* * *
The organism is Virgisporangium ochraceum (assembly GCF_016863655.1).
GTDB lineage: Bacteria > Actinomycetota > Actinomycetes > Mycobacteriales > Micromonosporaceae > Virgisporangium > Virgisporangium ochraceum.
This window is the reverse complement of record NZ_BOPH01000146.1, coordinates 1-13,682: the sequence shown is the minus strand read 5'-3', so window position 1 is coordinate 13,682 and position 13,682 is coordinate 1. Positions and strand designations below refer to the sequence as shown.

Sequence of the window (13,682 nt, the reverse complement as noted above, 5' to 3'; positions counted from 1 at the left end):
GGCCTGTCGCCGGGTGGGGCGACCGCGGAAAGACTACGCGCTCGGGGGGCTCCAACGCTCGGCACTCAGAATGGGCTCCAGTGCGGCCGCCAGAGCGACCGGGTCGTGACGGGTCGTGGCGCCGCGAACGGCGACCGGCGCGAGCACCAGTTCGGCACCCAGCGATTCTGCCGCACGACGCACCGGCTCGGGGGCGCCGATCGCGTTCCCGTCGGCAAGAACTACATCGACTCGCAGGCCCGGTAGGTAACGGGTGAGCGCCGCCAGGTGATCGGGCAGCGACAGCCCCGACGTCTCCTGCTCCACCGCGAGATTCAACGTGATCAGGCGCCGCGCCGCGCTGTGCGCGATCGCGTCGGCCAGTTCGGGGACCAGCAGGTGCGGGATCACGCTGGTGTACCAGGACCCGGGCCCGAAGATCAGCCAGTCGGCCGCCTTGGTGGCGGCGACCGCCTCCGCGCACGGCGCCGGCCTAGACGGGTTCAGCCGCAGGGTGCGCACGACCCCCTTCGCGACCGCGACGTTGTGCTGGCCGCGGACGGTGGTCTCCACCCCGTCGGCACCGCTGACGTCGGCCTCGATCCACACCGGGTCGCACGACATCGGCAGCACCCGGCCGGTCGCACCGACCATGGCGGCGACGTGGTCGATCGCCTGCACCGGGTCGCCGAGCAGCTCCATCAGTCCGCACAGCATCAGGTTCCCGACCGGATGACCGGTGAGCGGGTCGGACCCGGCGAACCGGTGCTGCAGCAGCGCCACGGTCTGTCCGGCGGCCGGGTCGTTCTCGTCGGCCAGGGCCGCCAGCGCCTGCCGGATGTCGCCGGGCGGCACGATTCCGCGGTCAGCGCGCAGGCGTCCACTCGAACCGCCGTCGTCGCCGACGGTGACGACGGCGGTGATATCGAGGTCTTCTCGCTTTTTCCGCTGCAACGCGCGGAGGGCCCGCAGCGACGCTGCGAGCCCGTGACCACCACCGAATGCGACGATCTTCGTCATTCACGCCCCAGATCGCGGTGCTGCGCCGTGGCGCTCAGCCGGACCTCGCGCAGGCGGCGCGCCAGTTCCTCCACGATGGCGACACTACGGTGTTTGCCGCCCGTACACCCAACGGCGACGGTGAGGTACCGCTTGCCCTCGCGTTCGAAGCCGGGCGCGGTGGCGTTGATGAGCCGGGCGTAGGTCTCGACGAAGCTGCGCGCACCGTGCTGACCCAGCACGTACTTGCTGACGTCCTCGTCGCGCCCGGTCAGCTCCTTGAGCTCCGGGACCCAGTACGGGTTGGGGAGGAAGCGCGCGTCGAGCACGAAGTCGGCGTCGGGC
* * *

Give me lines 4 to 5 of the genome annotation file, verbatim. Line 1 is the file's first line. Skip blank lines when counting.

Sequence of the window (13,682 nt, the reverse complement as noted above, 5' to 3'; positions counted from 1 at the left end):
GGCCTGTCGCCGGGTGGGGCGACCGCGGAAAGACTACGCGCTCGGGGGGCTCCAACGCTCGGCACTCAGAATGGGCTCCAGTGCGGCCGCCAGAGCGACCGGGTCGTGACGGGTCGTGGCGCCGCGAACGGCGACCGGCGCGAGCACCAGTTCGGCACCCAGCGATTCTGCCGCACGACGCACCGGCTCGGGGGCGCCGATCGCGTTCCCGTCGGCAAGAACTACATCGACTCGCAGGCCCGGTAGGTAACGGGTGAGCGCCGCCAGGTGATCGGGCAGCGACAGCCCCGACGTCTCCTGCTCCACCGCGAGATTCAACGTGATCAGGCGCCGCGCCGCGCTGTGCGCGATCGCGTCGGCCAGTTCGGGGACCAGCAGGTGCGGGATCACGCTGGTGTACCAGGACCCGGGCCCGAAGATCAGCCAGTCGGCCGCCTTGGTGGCGGCGACCGCCTCCGCGCACGGCGCCGGCCTAGACGGGTTCAGCCGCAGGGTGCGCACGACCCCCTTCGCGACCGCGACGTTGTGCTGGCCGCGGACGGTGGTCTCCACCCCGTCGGCACCGCTGACGTCGGCCTCGATCCACACCGGGTCGCACGACATCGGCAGCACCCGGCCGGTCGCACCGACCATGGCGGCGACGTGGTCGATCGCCTGCACCGGGTCGCCGAGCAGCTCCATCAGTCCGCACAGCATCAGGTTCCCGACCGGATGACCGGTGAGCGGGTCGGACCCGGCGAACCGGTGCTGCAGCAGCGCCACGGTCTGTCCGGCGGCCGGGTCGTTCTCGTCGGCCAGGGCCGCCAGCGCCTGCCGGATGTCGCCGGGCGGCACGATTCCGCGGTCAGCGCGCAGGCGTCCACTCGAACCGCCGTCGTCGCCGACGGTGACGACGGCGGTGATATCGAGGTCTTCTCGCTTTTTCCGCTGCAACGCGCGGAGGGCCCGCAGCGACGCTGCGAGCCCGTGACCACCACCGAATGCGACGATCTTCGTCATTCACGCCCCAGATCGCGGTGCTGCGCCGTGGCGCTCAGCCGGACCTCGCGCAGGCGGCGCGCCAGTTCCTCCACGATGGCGACACTACGGTGTTTGCCGCCCGTACACCCAACGGCGACGGTGAGGTACCGCTTGCCCTCGCGTTCGAAGCCGGGCGCGGTGGCGTTGATGAGCCGGGCGTAGGTCTCGACGAAGCTGCGCGCACCGTGCTGACCCAGCACGTACTTGCTGACGTCCTCGTCGCGCCCGGTCAGCTCCTTGAGCTCCGGGACCCAGTACGGGTTGGGGAGGAAGCGCGCGTCGAGCACGAAGTCGGCGTCGGGC